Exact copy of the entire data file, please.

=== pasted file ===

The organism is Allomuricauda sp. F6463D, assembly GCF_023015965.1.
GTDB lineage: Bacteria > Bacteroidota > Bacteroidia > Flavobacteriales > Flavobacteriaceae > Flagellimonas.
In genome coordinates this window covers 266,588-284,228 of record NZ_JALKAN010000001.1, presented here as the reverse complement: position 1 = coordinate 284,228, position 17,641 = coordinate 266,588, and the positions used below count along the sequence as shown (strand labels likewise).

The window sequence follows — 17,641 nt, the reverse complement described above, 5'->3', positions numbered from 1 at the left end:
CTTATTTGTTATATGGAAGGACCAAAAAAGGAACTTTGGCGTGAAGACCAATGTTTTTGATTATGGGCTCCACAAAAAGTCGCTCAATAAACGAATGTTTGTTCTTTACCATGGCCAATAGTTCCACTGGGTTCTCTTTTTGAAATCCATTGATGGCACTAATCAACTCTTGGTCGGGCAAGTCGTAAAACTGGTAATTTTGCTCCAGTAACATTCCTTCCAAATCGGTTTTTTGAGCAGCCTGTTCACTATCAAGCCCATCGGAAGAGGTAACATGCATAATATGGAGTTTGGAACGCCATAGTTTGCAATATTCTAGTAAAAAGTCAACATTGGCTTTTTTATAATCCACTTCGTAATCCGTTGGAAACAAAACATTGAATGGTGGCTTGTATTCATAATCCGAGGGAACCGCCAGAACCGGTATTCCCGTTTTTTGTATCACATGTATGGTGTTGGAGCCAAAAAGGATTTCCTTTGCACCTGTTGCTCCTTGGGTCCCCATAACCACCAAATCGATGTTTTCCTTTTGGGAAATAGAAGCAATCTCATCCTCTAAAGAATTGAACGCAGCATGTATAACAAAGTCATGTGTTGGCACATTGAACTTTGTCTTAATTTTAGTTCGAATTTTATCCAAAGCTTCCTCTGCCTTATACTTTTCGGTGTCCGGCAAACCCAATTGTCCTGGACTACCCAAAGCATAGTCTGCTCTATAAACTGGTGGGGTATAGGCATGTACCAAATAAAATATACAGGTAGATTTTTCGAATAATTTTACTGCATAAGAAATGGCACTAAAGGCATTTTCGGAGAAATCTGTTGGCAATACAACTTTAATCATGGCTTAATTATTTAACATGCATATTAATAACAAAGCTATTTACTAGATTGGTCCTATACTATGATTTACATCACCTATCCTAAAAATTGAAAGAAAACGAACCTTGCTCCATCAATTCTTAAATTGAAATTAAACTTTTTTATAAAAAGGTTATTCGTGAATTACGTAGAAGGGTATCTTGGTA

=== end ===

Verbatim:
The organism is Allomuricauda sp. F6463D, assembly GCF_023015965.1.
GTDB lineage: Bacteria > Bacteroidota > Bacteroidia > Flavobacteriales > Flavobacteriaceae > Flagellimonas.
In genome coordinates this window covers 266,588-284,228 of record NZ_JALKAN010000001.1, presented here as the reverse complement: position 1 = coordinate 284,228, position 17,641 = coordinate 266,588, and the positions used below count along the sequence as shown (strand labels likewise).

The window sequence follows — 17,641 nt, the reverse complement described above, 5'->3', positions numbered from 1 at the left end:
CTTATTTGTTATATGGAAGGACCAAAAAAGGAACTTTGGCGTGAAGACCAATGTTTTTGATTATGGGCTCCACAAAAAGTCGCTCAATAAACGAATGTTTGTTCTTTACCATGGCCAATAGTTCCACTGGGTTCTCTTTTTGAAATCCATTGATGGCACTAATCAACTCTTGGTCGGGCAAGTCGTAAAACTGGTAATTTTGCTCCAGTAACATTCCTTCCAAATCGGTTTTTTGAGCAGCCTGTTCACTATCAAGCCCATCGGAAGAGGTAACATGCATAATATGGAGTTTGGAACGCCATAGTTTGCAATATTCTAGTAAAAAGTCAACATTGGCTTTTTTATAATCCACTTCGTAATCCGTTGGAAACAAAACATTGAATGGTGGCTTGTATTCATAATCCGAGGGAACCGCCAGAACCGGTATTCCCGTTTTTTGTATCACATGTATGGTGTTGGAGCCAAAAAGGATTTCCTTTGCACCTGTTGCTCCTTGGGTCCCCATAACCACCAAATCGATGTTTTCCTTTTGGGAAATAGAAGCAATCTCATCCTCTAAAGAATTGAACGCAGCATGTATAACAAAGTCATGTGTTGGCACATTGAACTTTGTCTTAATTTTAGTTCGAATTTTATCCAAAGCTTCCTCTGCCTTATACTTTTCGGTGTCCGGCAAACCCAATTGTCCTGGACTACCCAAAGCATAGTCTGCTCTATAAACTGGTGGGGTATAGGCATGTACCAAATAAAATATACAGGTAGATTTTTCGAATAATTTTACTGCATAAGAAATGGCACTAAAGGCATTTTCGGAGAAATCTGTTGGCAATACAACTTTAATCATGGCTTAATTATTTAACATGCATATTAATAACAAAGCTATTTACTAGATTGGTCCTATACTATGATTTACATCACCTATCCTAAAAATTGAAAGAAAACGAACCTTGCTCCATCAATTCTTAAATTGAAATTAAACTTTTTTATAAAAAGGTTATTCGTGAATTACGTAGAAGGGTATCTTGGTA